Berlin has been called the Capital of Cabaret and a top priority of our Expedia Blogger Shaped Travel trip was to take in a live show. But even as we picked up the tickets, we had no idea how much we’d be drawn into the spectacle of the Loft at the Chamaleon Theatre…
We hurtle down the icy pavements, sliding on the glassy surface and dodging pedestrians. We are late for the theatre and our Googlemap has taken us down a blind alley.
When we reach Berlin’s Chamaleon Theatre, we are shunted from main entrance to box office and back again. “I’m sorry. The show has now started,” says the girl on the door. I’m not surprised; I half expected to be turned away. But then she points us up some stairs. “If you wait up there with my colleague, he will show you in during a break in the performance in ten minutes.”
We are just glad to get into the warmth. It’s minus ten outside and our fingers and toes have lost the will to move. We bundle out of our coats as our cheeks start to flush, and watch the show on a video monitor in the stairwell. ‘Loft,’ by Seven Fingers, explores the concept of a group of seven people living together in a loft space. If it sounds like some kind of student hell; that’s what it looks like on the screen too. One person is in the bath, while another rides a mop like a broomstick doing Harry Potter spells and the others lounge around on comfy chairs or the floor. I was expecting Cirque du Soleil, not The Young Ones.
On the monitor, I watch a phone ring on a desk. It seems to wake up the house manager standing next to me who leads us to a tiny door. “When I knock on this, you go in and someone will show you to your seat. OK?”
I nod to show I’ve understood and he knocks. The phone is still ringing, louder now. Someone picks it up and says “Who’s there?” The door opens and I blink in the light. A woman takes my hand and leads me onto a stage, with Stuart and the kids following behind. I shield my eyes and try to look beyond the spotlights. In a darkened auditorium surrounded by red velvet drapes, 200 audience members laugh.
A petite actor shakes my hand and asks my name. Another offers me a pretzel telling me I am welcome in her home. I turn around and look back at the door. We have just come in from the cold through their fridge. I’m feeling a little overdressed. Everyone on stage is in an informal uniform of vest and pants. I’m really hoping no one asks me to get comfortable. But at least my pants are more attractive than their white thermal efforts.
This loft may be populated by seven Canadians, all former Cirque du Soleil artists, but the show is classic Berlin cabaret. Cabaret has its roots in Berlin since before the World Wars and has made several renaissances in the city. There are two types; travestie which is revue in drag, and varieté – a mix of, humour, circus clowning, gymnastics, acrobatics, juggling and dance. Loft falls into the second category.
The stage is intimate; hung with sheets and underwear and all the detritus of a group of friends sharing a flat together. The cabaret style seating, with waiters wandering round taking drinks orders, adds to the chill out atmosphere. But there’s nothing relaxed about what’s going on in the loft. A man spins slowly on a stool, his entire body in a line above him, supporting himself on just one hand. Another juggles household objects, and manages somehow to make them freeze on his limbs. The men chuck the women in the air and then catch them as if they are Barbie Dolls. The gymnastics are a standard you’d find in Olympic heats. The dance takes your breath away. The juggling…well, how does he DO that? It’s lighthearted cabaret and yet it’s something more. A reminder of what you can do with the human body. A reminder that in Berlin nothing is what it seems. A reminder that even in a grotty old flat you can be more than your surroundings dictate.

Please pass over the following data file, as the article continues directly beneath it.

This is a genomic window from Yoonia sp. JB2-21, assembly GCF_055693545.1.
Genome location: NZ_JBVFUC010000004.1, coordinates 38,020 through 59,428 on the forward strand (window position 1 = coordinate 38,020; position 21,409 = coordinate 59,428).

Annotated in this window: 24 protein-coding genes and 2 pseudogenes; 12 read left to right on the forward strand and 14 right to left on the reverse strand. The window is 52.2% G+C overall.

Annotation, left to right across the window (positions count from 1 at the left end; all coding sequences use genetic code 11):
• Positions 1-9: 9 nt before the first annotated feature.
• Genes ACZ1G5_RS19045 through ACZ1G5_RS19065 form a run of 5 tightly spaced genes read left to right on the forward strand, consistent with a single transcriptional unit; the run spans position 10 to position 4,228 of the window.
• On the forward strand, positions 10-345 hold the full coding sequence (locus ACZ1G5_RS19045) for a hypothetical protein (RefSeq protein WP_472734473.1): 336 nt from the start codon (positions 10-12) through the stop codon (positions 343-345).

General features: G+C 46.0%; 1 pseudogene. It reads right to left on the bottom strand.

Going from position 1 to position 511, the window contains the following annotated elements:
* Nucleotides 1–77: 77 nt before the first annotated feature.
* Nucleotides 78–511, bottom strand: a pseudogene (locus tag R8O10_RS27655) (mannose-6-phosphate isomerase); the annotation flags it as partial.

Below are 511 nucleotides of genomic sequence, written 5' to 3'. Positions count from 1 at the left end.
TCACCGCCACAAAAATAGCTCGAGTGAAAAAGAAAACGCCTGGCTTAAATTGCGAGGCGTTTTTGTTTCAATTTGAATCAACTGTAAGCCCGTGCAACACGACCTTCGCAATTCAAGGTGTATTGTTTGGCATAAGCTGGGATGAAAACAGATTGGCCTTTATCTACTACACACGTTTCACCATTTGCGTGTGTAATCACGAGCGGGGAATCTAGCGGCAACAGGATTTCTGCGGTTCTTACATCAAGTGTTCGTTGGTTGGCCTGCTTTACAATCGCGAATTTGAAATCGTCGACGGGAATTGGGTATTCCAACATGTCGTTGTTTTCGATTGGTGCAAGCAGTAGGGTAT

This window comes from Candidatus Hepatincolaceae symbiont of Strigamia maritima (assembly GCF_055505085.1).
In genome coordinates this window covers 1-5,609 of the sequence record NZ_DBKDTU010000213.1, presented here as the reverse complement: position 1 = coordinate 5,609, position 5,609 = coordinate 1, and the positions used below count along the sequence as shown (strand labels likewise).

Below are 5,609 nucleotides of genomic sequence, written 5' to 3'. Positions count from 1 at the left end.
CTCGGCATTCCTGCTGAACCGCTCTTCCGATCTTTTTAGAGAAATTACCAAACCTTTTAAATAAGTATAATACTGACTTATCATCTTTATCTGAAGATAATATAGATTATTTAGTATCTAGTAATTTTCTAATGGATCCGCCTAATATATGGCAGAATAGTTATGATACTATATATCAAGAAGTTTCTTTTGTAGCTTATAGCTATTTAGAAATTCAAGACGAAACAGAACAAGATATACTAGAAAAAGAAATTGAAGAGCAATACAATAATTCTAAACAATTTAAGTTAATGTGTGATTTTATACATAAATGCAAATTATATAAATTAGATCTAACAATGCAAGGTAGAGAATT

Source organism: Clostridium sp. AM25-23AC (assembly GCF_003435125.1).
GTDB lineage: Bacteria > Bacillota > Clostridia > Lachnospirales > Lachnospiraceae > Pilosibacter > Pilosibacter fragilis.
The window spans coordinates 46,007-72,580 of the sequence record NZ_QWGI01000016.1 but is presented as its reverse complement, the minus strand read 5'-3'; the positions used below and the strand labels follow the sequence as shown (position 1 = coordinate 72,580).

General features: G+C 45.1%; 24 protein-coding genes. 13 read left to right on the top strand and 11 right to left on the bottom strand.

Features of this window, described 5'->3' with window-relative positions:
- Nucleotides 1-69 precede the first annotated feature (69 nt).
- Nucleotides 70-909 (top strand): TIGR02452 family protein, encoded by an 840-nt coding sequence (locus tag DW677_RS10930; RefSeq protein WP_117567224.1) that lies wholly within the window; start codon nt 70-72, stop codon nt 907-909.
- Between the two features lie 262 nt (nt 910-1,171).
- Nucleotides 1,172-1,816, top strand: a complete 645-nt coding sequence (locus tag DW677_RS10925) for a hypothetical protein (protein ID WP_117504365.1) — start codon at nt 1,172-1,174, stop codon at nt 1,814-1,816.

But the pull of this show (and it slowly seduces you) is that it’s ultimately about the ordinary. The four women and three men continually squabble, compete, play, do stupid Dad dancing, put lampshades on their head and push each other around in the bath. They fall in love and out of it. Every item of furniture becomes a prop or launch pad for their activities.
As the evening draws to a close, they take a cake out of the oven and share it with their guests, wandering up and down the aisles with plates. It all tells us that despite the acrobatics and gymnastics, despite the honed bodies and deceptively rubbish pants, despite a world class show in one of the most visited cities on the globe, and despite having the ultimate in a walk in fridge, they are just normal people like you or me.
In the city of Berlin, nothing is quite what you expect.
If you want to see more of our impressions of Loft check out our Punkt! video clip taken after the show.
Disclosure Note: Our thanks to Expedia for providing the tickets to Loft as part of their Blogger Shaped Travel Competition.